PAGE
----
Cheese in the Big Apple - Design Bureau

Cheese in the Big Apple

Tuesday, December 13th, 2011

by Jorge Arias
photos courtesy Arias Architecture & Martin Badie

Beecher’s Handmade Cheese, a Seattle-based company, opened its first location in Manhattan this summer. This cheese fabrication factory / restaurant is located on the corner of Broadway and East 20th Street in the Flatiron District, and occupies the first floor, mezzanine, and cellar of a Landmark Building originally designed by McKim, Mead and White.

The design and construction of this space and its complex functions constituted a collective and cross-disciplinary effort involving several professionals from across the country. The architectural design and construction administration were coordinated by two offices: Arias Architecture from New York and Chin-Ley/Reche Associates from Seattle.  

The first floor contains the cheese fabrication area, which is visible through a large storefront along East 20th Street. Inside, this space is closed off by glass partitions designed to control the air quality, humidity content, and temperature for optimal cheese fabrication conditions. Also on the first floor is the retail space, which houses a 500-gallon stainless steel milk tank. On a daily basis all this milk is processed into cheese in front of the customer’s eyes so they can learn about the whole science of cheese making and also taste free samples of fresh curds as they are fabricated. Similarly, in the cellar, one of the cheese aging rooms is displayed for restaurant customers.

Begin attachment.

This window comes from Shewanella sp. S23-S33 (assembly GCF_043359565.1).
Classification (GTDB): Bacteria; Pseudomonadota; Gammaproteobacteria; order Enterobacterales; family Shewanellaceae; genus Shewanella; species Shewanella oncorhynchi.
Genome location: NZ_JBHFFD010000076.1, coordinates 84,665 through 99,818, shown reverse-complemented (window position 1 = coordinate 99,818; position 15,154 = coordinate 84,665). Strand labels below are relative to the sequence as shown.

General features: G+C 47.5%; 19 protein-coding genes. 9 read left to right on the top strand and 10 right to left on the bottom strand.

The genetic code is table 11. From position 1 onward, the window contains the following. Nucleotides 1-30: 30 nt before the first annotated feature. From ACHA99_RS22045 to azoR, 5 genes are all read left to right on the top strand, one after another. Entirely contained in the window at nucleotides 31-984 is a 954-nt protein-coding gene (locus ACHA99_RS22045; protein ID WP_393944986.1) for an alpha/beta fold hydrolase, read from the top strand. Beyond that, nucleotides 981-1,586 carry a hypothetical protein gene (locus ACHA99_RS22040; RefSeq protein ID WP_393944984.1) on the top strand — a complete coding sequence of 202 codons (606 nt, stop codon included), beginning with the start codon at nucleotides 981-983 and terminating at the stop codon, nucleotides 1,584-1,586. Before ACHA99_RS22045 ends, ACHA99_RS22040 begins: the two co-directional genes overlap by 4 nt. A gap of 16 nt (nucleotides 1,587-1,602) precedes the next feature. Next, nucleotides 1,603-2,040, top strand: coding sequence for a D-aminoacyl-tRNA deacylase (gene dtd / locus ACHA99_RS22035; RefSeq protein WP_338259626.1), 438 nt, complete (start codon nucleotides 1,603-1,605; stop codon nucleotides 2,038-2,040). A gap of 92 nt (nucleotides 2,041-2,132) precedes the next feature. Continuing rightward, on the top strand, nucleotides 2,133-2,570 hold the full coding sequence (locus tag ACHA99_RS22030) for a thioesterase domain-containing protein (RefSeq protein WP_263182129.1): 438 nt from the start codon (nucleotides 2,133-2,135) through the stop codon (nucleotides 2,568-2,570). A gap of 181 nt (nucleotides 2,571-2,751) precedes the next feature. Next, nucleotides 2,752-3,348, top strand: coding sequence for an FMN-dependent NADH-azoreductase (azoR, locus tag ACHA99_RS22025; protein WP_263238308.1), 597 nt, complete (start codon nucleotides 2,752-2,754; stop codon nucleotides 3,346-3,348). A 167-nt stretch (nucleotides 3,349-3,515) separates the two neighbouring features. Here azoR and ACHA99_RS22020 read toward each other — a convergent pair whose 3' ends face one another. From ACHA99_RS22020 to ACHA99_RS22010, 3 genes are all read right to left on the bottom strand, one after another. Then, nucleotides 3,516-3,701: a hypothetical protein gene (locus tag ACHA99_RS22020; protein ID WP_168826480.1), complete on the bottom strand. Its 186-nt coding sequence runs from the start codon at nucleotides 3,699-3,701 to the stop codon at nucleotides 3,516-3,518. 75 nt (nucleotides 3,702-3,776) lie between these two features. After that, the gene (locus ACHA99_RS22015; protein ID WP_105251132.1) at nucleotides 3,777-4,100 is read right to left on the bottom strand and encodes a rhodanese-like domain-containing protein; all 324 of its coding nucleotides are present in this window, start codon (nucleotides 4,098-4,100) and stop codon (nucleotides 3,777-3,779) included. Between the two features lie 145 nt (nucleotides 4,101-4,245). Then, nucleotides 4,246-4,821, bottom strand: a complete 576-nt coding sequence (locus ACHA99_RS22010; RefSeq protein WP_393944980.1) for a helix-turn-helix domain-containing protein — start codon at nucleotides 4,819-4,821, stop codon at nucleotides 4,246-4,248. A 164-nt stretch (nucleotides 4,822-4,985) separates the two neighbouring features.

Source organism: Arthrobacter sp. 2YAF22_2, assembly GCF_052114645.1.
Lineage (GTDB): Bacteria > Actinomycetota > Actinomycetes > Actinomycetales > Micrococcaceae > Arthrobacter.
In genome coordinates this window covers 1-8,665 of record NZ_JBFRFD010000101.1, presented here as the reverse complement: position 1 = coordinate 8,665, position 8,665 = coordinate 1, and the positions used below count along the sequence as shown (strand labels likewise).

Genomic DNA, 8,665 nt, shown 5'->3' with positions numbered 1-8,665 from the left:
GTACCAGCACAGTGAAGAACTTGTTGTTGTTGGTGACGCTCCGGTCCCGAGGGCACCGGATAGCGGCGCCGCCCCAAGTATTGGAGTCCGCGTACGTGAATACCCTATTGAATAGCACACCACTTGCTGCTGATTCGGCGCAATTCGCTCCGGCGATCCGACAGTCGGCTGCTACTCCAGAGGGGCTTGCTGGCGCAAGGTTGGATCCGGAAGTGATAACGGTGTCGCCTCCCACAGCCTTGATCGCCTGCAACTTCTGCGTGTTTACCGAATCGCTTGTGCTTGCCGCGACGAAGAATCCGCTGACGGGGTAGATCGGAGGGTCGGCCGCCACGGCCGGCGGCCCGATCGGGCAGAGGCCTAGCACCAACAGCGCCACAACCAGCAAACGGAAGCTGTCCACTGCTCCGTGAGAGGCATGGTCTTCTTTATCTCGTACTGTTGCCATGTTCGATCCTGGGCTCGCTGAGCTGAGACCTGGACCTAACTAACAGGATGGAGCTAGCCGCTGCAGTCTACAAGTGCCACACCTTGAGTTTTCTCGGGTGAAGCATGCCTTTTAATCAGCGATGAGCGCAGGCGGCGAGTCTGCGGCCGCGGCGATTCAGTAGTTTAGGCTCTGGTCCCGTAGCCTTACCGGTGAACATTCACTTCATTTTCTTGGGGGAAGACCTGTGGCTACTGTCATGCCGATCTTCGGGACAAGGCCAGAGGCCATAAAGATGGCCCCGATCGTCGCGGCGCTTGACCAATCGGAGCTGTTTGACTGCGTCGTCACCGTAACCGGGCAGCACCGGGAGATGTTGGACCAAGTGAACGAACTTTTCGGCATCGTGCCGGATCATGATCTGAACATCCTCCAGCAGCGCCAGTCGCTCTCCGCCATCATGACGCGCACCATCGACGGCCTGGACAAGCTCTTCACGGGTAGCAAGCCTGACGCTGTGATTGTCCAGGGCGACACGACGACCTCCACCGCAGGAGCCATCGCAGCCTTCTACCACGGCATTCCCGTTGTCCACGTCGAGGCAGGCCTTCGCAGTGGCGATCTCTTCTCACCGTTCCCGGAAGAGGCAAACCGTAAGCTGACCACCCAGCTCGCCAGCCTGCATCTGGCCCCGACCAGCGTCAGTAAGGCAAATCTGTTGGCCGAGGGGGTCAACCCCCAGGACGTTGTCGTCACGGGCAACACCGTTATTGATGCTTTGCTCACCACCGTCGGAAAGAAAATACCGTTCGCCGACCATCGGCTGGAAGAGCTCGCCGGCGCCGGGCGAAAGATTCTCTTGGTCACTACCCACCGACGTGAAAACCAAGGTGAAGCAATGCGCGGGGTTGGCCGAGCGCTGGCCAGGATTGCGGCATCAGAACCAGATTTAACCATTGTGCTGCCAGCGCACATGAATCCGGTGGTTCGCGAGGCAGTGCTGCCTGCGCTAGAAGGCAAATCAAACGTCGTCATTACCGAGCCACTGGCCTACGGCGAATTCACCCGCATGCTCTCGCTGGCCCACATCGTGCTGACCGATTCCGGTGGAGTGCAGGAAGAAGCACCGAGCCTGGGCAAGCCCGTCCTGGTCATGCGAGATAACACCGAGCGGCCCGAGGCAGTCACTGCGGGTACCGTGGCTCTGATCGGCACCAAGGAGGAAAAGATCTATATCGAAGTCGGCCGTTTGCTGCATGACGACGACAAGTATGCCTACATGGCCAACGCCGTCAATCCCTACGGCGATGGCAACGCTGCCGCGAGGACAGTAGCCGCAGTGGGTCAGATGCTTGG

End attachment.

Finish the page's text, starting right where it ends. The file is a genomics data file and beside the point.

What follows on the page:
The cellar space also houses state-of-the-art mechanical installations, including a cheese waste and drainage treatment plant, a steam generation plant, and several refrigerated rooms. 

In terms of materials and finishes, the space was conceived using raw, aged, and industrial materials to emphasize the cheese making process versus the finished product. Salvaged woods, concrete surfaces allowed to crack, exposed steel structural members, and exposed brick surfaces define this character throughout the store. This character is especially accentuated at the cellar, a space directly associated with cheese aging and fabrication. The selection of furniture and light fixtures also followed this concept.

The exercise of emphasizing and displaying the production process versus the final product has provided not only an effective strategy to assure the highest quality and freshness of the cheese fabrication, but also a great opportunity to explore and develop a very distinctive sense of aesthetics for the architectural space.

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